"So they lay off 600 people that they don't need to, so the stockholders can make more money" is not quite accurate.

The company has never paid a dividend since going public in 1990 and the stock has gone along marginally up and down since. The stockholders have made very little money unless the timing was right on a couple of dips. Any company whose product is dependent on discretionary spending is subject to the vagaries of the economy. For instance, people don't absolutely have to have motorcycles, boats, fancy cars, video games, RVs, etc. When things get tight, those types of expenses are usually the first to get cut.


"It's the price of the stock and the profit to the stockholders that is the important thing."

Absolutely right! The stockholders are the owners of the company. not the CEO. Sometimes it is hard to remember that people own the company. The officers of the company do not. The owners (stock owners) put up money for the company to run its business. If it goes south, the owners are out. Yes, they want a return for their money as do we all.

I hope your brother and his company fare well!!

Like I told someone else I was just conveying what My brother was told... By the International higher up guy in a meeting 3 days ago...

Whether they told him the truth or not I don't know...
Whether he was for His part of the company I don't know...
EA overall may be a loss.

They have offices all over the world.... I don't know if each division keeps track of it own $ ...

Each type of Game is made in a different place...

I know When I was In management at REI in the early 90's we were told different things than the public... Not sure which one was the truth???

I don't mean to mislead anyone... I just thought the information was interesting, coming from my brother who has worked there for 10 years...
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Old 11-05-2008, 09:20 PM   #40
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Once upon a time, in a place overrun with monkeys, a man appeared and announced to the villagers that he would buy monkeys for $10 each. The villagers, seeing that there were many monkeys around, went out to the forest, and started catching them. The man bought thousands at $10 and as supply started to diminish, they became harder to catch, so the villagers stopped their effort. The man then announced that he would now pay $20 for each one. This renewed the efforts of the villagers and they started catching monkeys again. But soon the supply diminished even further and they were ever harder to catch, so people started going back to their farms and forgot about monkey catching. The man increased his price to $25 each and the supply of monkeys became so sparse that it was an effort to even see a monkey, much less catch one. The man now announced that he would buy monkeys for $50! However, since he had to go to the city on some business, his assistant would now buy on his behalf.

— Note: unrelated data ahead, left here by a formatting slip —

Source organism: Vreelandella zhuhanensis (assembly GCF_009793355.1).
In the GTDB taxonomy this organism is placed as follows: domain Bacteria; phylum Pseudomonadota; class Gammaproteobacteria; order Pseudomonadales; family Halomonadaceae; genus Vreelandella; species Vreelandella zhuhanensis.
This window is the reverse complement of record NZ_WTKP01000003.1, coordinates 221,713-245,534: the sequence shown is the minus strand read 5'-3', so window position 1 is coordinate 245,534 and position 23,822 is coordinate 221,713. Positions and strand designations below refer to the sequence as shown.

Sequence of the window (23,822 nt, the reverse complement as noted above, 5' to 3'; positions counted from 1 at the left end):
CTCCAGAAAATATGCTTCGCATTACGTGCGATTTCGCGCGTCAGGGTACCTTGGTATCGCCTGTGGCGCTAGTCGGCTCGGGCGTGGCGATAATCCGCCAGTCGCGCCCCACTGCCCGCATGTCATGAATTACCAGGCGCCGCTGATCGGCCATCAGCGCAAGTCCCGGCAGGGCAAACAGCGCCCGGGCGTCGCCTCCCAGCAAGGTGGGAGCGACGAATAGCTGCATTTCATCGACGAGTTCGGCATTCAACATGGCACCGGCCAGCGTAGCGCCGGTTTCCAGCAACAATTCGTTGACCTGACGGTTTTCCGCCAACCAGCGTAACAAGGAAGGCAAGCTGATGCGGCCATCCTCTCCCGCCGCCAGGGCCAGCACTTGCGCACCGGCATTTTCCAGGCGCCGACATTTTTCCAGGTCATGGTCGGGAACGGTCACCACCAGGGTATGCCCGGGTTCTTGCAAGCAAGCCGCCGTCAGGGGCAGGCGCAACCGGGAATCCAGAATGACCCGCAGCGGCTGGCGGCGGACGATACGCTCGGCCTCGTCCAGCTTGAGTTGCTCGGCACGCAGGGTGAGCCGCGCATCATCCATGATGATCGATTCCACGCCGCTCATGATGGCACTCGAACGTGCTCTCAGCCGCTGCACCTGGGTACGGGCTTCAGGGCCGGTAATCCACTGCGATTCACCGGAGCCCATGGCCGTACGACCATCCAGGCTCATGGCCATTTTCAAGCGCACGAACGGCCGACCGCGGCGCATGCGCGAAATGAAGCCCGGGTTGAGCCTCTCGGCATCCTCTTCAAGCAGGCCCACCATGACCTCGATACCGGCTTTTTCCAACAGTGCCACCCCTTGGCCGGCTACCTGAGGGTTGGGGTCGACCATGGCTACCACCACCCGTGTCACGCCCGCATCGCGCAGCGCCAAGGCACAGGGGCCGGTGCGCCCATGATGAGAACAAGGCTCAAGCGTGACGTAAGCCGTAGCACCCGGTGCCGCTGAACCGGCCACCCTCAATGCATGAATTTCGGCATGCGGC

While the man was away the assistant told the villagers, "Look at all these monkeys in the big cage that the man has bought. I will sell them to you at $35 each and when the man returns from the city, you can sell them to him for $50 each." The villagers rounded up all their savings and bought all the monkeys. They never saw the man or his assistant again, and once again there were monkeys everywhere.
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Old 11-05-2008, 09:41 PM   #41
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This thread started with a question about why we are in a depression. Actually the term "depression" has mostly been used for the deflationary period that started in 1929. Before that such events were called "panics", a very accurate term, or "bubbles" which actually described the period before the bubble burst. Since the Great Depression ("Great" probably means to distinguish it from previous deflationary periods which were also called depressions with a small "d"), we have had "recessions" to show they were less than the Great one.

That doesn't answer the question, but I thought it interesting although I'm not sure I'm completely right. Maybe we need a new name like "The Big Blow Up" or Magnarecession".

I think the answer isn't going to be found on a forum about Airstreams, but after we go get a degree in economic history, we may have an answer, even the answer. The causes are very complex and difficult to understand and the "experts" disagree. I suggest reading Paul Krugman's book "The Conscience of a Liberal" for some very cogent and rather easy to read facts on what has happened in the past 100+ years. Krugman just won the Nobel Prize in economics. Even if you are not a "liberal" it is well worth your time to understand his viewpoint. I think what has happened since the book came out in late 2007 proves his thesis to be correct.

Gene
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Old 11-06-2008, 07:54 AM   #42
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What depression?

1. Owe no man.
2. Support yourself with your own labor.
3. Understand that instant gratification is costly.
4. Resist the temptation to "keep up with the neighbors"